Creating a print template from a PDF

Promotional jobs often start with a PDF document created in third party design tool like Adobe InDesign or Adobe Illustrator. Common use cases are: postcards, vouchers, letters and versioned brochures. This tutorial shows you how these design files are used to create a personalized job in OL Connect.


Creating the template

  1. Open the Welcome Screen and click New in the sidebar.
  2. Choose Print > PDF based, the New PDF-based print template wizard appears.
  3. Click the Browse icon and select the PDF design file on your local harddrive. In this example we use a simple postcard file containing two pages for the front and back.
  4. Click Finish

On selecting the PDF it’s page size and bleed area are retrieved and used to prepopulate the New Template dialog. Once the template is created the PDF is set as background for the initial section and a page is inserted for each page in the PDF. By default the PDF is added to the Image folder located in the Resources panel (and therefore travels with the template).

Load some data

Before adding placeholders for data fields we need to load some data. In this tutorial we’ll .csv file via the Add Data option in the File menu. Other methods are: create a data mapping configuration or load JSON sample data via the JSON Sample Data option in the Data Model panel.

  1. Choose: File > Add Data > From File Data Source…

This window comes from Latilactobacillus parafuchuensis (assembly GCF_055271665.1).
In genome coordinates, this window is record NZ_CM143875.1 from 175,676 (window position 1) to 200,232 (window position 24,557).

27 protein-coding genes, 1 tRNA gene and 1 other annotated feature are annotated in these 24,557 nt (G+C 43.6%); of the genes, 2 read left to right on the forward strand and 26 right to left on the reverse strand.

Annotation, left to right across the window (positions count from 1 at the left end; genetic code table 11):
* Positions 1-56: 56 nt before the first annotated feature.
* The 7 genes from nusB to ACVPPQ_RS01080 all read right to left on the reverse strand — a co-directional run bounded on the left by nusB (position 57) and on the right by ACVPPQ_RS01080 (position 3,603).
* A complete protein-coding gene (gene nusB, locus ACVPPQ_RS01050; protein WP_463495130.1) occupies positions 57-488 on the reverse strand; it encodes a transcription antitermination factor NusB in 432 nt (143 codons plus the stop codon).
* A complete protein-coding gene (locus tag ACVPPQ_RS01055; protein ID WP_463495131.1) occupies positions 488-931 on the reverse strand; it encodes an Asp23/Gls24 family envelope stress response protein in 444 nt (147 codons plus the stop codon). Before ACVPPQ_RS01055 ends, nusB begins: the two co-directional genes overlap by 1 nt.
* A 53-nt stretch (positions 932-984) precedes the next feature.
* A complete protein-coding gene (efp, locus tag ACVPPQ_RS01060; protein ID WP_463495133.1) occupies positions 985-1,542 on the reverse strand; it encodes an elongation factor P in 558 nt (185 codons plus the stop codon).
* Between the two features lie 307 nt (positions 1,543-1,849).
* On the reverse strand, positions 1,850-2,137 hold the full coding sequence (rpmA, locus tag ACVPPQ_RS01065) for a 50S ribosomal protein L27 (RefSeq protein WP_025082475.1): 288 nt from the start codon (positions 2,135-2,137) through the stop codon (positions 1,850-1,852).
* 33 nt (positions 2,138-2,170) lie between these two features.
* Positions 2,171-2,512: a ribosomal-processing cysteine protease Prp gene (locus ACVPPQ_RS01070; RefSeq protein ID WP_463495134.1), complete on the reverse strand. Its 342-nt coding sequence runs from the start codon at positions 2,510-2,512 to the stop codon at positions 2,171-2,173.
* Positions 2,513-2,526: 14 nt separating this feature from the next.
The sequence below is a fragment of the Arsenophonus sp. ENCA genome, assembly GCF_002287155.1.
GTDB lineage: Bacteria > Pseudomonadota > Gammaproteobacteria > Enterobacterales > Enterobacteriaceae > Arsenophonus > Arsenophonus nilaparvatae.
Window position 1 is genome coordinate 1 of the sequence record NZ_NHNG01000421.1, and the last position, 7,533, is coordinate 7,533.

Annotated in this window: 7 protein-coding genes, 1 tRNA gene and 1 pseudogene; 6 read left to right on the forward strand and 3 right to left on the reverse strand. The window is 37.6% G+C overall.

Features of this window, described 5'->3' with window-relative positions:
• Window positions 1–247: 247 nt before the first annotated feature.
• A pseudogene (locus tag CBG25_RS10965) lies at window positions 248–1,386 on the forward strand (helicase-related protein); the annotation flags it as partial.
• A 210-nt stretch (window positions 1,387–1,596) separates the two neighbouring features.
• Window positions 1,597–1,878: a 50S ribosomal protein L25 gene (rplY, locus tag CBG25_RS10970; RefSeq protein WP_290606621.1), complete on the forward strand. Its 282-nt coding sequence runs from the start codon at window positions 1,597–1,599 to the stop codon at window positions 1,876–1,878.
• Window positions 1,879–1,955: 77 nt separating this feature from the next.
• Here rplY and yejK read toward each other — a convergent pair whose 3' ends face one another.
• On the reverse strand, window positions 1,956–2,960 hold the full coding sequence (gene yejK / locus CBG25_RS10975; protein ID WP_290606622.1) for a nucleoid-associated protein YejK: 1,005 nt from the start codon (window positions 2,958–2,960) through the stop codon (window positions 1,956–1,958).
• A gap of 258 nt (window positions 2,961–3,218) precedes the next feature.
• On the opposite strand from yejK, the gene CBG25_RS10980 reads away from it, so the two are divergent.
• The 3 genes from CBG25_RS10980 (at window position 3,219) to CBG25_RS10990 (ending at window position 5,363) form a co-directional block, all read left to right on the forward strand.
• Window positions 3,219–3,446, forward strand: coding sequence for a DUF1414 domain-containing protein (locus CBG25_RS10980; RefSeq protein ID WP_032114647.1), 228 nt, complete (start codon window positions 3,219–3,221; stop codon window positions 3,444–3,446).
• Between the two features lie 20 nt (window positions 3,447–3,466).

2. Select a .csv file on your local machine and click Open. The Open data file wizard appears. Select the correct Encoding, Field Separator and tick the First row contains field names option.

This creates a Data Model for column names in the data. Use the record browse options in the Data Model panel to scan through the records. In our example we’ll navigate to the page showing reverse side of the postcard.

Adding placeholders

There are multiple ways to add data placeholders aka expressions. They can be added to existing text using drag and drop or by double clicking the field name in the Data Model. The latter inserts it at the cursor position.

In our example we are going to add placeholders to positioned boxes which makes it easy to place the variable data on the design. Use to steps below to automatically create a box on adding a data field.

  1. Select the firstName field and drag this with the Ctrl key pressed to the document. Notice how the cursor shows a little plus symbol.
  2. Move the cursor to the approximate location in the design and release the mouse key. This creates a positioned box and inserts the expression for the data field.
  3. Move the box to the correct position and change its size to accomodate for the variable data.

Expressions are variables wrapped with double curly braces, for example: {{firstName}}). They are automatically replaced with the value of the matching data field (no scripting required). These expressions are simple text strings, which makes them easy to insert, rearrange and style.

In the example below the text “Hello ” was added before the expression and a comma after.

Using this technique with multiple fields selected will create a box with an expression for each field.